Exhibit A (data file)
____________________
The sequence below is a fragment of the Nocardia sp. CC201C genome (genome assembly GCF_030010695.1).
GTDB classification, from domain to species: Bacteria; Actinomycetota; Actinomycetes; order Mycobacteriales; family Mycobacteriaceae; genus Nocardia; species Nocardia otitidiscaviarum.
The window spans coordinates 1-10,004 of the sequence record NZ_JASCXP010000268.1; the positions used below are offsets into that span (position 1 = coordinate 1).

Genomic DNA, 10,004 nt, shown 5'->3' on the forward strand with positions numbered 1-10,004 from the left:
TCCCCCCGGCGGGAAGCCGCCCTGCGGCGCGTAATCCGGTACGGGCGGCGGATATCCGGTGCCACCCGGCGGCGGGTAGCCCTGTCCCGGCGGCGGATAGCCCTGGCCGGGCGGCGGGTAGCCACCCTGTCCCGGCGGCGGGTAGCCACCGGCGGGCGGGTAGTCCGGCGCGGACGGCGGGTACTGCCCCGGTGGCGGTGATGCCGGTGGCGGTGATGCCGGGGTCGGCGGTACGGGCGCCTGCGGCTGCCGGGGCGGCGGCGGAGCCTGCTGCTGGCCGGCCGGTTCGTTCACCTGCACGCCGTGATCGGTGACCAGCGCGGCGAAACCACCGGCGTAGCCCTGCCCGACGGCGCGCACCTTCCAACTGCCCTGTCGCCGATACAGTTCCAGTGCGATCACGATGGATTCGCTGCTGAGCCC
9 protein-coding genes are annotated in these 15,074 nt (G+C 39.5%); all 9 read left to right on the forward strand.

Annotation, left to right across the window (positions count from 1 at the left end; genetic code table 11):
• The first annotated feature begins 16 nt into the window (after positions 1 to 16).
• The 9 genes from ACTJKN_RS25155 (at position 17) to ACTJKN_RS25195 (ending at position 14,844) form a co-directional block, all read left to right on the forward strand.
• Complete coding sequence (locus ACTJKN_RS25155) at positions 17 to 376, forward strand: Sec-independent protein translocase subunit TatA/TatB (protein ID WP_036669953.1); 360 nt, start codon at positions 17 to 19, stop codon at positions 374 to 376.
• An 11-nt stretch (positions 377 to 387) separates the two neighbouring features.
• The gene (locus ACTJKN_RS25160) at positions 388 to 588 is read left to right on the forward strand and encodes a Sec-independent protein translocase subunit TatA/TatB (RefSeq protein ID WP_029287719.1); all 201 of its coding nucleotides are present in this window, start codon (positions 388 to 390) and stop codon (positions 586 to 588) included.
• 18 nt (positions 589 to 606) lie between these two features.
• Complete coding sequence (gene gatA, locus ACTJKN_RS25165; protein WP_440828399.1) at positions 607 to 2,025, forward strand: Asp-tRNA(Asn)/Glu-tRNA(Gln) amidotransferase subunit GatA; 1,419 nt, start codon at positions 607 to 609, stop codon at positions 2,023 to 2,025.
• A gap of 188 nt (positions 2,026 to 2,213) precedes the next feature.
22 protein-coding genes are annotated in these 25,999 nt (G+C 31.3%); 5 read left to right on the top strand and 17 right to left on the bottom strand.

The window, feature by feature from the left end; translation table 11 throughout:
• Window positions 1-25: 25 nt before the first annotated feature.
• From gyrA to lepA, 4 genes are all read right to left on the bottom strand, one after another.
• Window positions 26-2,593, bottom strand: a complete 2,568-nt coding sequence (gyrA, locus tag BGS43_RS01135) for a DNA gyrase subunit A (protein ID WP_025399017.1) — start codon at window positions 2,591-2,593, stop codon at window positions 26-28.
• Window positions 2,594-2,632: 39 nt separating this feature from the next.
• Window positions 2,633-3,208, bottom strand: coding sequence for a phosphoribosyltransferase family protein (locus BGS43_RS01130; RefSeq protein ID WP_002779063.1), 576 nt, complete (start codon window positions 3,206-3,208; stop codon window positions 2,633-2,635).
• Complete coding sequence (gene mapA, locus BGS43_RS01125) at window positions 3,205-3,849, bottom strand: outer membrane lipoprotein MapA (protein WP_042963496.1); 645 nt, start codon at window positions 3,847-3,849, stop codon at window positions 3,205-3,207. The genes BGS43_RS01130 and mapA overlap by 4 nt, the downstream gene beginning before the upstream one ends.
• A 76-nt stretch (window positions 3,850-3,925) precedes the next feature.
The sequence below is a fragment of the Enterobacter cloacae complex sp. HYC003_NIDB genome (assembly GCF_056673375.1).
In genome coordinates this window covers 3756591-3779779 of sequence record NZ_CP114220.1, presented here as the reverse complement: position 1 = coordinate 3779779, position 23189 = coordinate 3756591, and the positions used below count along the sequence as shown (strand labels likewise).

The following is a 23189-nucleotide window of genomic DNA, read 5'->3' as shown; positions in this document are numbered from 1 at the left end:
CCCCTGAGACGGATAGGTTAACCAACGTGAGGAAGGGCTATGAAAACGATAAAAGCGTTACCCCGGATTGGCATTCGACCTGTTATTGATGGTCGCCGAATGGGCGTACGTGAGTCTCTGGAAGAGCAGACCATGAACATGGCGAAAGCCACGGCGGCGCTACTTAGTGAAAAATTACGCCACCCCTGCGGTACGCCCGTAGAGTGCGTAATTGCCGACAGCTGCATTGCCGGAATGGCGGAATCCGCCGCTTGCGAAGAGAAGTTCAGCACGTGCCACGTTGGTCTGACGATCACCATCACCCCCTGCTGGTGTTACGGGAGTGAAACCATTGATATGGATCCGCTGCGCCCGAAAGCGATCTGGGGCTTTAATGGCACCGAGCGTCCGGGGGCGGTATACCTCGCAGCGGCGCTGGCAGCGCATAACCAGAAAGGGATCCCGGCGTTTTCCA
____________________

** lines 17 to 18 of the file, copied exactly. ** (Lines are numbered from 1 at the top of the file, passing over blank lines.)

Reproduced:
The window, feature by feature from the left end; translation table 11 throughout:
• Window positions 1-25: 25 nt before the first annotated feature.